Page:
SMEs to benefit from larger market on RCEP

Gaining market access and sources for raw material and labour are perhaps some of the benefits of the agreement, says economist


THE small and medium enterprises (SMEs) are expected to benefit from the larger market following the signing of Regional Comprehensive Economic Partnership (RCEP) agreement.

SME Association of Malaysia president Datuk Michael Kang said the agreement between 15 countries could give positive impacts to the SMEs which are currently struggling due to the Covid-19 pandemic.

“The market for Malaysian SMEs will now grow from 32 million populations to 2.6 billion populations.

“Local SMEs now have to be progressive and competitive by adapting to the technology,” he told The Malaysian Reserve yesterday.

He said the RCEP signing will definitely benefit Malaysian economy as one of the participating countries.

The association also lauded the government’s decision to participate in the RCEP agreement.

Bank Islam Malaysia Bhd chief Abdul Rashid said RCEP is a positive catalyst to the economy.

“Gaining market access and sources for raw material and labour are perhaps some of the benefits of RCEP.

“RCEP should be GDP accretive in the medium and long terms,” he said.

The Federation of Malaysian Manufacturers (FMM) believes that RCEP will contribute greatly to the country’s post-pandemic recovery by creating resilient supply chains.

“For Malaysian companies, beyond the lowering of trade barriers, RCEP is expected to attract foreign companies keen on entering into an integrated Asean market as the agreement will enhance transparency in trade and investment.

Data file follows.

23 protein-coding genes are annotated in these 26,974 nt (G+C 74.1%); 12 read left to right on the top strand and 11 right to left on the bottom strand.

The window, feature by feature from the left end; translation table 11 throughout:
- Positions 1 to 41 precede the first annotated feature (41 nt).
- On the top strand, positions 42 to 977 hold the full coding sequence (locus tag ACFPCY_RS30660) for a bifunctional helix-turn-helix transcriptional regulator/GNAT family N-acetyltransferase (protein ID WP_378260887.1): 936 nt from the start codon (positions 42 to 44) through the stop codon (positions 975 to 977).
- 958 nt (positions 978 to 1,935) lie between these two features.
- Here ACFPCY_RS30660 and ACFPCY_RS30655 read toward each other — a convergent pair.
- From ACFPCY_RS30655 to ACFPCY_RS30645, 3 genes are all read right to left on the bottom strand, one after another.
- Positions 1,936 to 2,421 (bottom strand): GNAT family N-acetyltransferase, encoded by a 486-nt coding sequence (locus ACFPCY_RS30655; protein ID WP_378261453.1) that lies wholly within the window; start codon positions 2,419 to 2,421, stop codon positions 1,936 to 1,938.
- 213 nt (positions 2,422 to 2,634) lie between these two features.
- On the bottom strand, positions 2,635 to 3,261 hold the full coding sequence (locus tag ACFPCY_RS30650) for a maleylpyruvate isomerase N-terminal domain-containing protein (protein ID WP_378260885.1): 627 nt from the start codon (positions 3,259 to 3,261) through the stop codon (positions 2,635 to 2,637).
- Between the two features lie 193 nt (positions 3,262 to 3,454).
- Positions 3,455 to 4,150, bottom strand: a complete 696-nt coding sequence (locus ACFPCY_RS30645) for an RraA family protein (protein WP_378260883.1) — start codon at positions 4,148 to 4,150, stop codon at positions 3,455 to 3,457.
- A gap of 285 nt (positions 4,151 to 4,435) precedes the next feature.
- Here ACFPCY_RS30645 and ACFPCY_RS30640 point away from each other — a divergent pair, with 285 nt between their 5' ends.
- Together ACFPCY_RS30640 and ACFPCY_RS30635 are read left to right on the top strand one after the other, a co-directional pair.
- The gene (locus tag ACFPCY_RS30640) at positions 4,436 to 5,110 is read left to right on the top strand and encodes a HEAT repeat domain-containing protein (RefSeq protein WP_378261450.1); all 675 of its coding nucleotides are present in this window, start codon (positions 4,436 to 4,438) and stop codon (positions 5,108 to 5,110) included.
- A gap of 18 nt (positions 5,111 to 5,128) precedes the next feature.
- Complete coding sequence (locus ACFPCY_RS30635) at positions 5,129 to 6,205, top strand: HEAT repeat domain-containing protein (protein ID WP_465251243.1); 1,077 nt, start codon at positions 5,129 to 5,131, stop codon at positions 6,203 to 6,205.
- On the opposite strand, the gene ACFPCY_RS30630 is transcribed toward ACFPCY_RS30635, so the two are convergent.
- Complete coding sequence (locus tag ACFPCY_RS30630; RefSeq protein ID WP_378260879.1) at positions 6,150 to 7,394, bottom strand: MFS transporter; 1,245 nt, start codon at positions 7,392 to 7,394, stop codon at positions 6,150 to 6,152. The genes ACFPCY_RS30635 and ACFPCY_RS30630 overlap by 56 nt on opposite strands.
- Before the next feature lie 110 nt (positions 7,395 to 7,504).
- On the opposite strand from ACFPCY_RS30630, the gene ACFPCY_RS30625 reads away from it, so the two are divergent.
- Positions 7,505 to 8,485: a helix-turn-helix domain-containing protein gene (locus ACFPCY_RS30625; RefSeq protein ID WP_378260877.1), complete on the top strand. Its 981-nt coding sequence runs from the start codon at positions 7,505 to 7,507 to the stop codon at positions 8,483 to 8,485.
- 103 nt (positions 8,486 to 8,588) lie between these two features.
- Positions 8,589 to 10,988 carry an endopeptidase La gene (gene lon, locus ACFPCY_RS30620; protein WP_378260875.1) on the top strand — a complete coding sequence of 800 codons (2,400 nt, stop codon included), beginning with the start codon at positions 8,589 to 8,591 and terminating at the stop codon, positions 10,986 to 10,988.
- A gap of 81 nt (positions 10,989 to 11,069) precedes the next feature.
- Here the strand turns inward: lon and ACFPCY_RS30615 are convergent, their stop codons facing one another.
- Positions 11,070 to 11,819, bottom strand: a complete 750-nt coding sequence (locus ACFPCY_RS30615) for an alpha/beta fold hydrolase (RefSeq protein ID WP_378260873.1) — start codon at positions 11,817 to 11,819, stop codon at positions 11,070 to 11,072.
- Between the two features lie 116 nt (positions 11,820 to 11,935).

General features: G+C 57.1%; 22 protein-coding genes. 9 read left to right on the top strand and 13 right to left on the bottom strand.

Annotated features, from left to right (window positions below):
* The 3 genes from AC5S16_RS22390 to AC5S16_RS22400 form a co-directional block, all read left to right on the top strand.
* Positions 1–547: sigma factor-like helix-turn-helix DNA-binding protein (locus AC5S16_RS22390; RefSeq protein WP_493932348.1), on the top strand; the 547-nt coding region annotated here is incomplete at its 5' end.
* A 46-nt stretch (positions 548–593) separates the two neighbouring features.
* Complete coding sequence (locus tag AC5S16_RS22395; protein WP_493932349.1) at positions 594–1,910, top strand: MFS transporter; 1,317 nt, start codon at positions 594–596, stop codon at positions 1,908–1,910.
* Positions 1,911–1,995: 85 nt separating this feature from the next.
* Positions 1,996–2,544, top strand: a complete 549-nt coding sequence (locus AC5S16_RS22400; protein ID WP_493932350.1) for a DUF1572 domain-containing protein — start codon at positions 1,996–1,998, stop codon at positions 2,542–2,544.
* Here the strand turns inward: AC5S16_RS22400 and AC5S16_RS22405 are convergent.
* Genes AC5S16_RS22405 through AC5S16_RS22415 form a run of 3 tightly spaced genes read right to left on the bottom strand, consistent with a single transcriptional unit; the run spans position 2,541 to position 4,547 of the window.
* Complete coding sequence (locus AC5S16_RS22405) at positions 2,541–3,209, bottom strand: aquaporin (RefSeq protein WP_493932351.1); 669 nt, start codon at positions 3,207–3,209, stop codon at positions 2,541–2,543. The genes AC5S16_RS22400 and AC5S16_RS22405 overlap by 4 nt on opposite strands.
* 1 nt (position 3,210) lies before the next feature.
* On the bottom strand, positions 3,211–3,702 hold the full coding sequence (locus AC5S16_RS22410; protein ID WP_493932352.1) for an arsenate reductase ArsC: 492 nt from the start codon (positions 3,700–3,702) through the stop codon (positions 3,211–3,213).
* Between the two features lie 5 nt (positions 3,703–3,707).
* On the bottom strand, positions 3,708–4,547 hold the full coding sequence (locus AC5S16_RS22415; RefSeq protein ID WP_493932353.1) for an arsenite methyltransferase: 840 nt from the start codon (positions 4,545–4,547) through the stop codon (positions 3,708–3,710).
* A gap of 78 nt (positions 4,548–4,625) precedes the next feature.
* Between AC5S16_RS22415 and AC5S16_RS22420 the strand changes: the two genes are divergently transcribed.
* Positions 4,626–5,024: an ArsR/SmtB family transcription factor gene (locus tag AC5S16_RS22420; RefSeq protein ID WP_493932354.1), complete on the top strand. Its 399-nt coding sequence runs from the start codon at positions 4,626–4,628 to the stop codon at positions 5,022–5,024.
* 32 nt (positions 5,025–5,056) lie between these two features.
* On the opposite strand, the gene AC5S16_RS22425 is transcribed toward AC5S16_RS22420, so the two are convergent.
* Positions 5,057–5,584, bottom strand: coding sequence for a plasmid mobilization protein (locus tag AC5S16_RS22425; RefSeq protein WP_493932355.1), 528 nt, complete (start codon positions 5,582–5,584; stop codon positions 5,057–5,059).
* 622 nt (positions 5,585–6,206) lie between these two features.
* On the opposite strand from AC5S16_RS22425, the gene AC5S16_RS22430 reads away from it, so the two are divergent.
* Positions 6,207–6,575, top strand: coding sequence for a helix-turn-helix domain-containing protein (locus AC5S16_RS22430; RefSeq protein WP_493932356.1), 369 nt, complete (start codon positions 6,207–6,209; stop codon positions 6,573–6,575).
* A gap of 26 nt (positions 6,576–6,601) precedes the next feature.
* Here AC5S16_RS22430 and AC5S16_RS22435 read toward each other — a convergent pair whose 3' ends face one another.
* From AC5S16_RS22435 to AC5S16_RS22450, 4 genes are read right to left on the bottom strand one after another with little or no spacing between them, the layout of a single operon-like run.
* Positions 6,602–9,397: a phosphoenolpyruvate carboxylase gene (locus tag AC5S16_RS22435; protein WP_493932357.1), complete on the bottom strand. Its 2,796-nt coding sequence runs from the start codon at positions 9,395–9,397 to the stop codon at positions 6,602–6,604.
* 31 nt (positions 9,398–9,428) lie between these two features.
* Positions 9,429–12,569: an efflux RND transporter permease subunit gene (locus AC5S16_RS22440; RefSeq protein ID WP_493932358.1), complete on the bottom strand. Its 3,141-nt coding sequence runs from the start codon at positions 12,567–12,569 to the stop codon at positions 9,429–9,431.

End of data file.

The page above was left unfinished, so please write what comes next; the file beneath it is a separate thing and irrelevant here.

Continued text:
“The trade pact will also facilitate advanced technical cooperation through digitalisation and smart manufacturing which will assist Malaysian SMEs in developing more innovative and competitive products to enable greater inclusion in global and regional supply chains,” FMM president Tan Sri Soh Thian Lai said in a statement yesterday.

He added that it is important for Malaysia and its Asean counterparts to ensure ratification by all the signatories by early 2021, so that RCEP is able to come into force at the earliest date to benefit businesses in this unprecedented time of need.

International Trade and Industry Minister Datuk Seri Mohamed Azmin Ali (picture) signed the RCEP agreement on behalf of the Malaysian government on Sunday.

He said the RCEP can be an economic recovery tool against Covid-19 which will help ensure opening of markets and uninterrupted supply chain.

“Service providers, including (those engaged in) e-commerce, will be able to enjoy greater market access in terms of cross-border supply and establish commercial presence in the RCEP markets,” he said.

RCEP will promote, facilitate and protect the investment climate of participating countries within the region.

“This also includes information exchange and promotion of transparency measures to facilitate business and investment within the RCEP area,” Azmin added.

Being the largest free trade agreement in the world, covering 15 countries with 2.2 billion or nearly a third (29.7%) of the world’s population, RCEP represents US$24.8 billion (RM102.18 billion) or almost a third (28.9%) of the world’s GDP based on World Bank’s 2018 data.

Read our earlier report here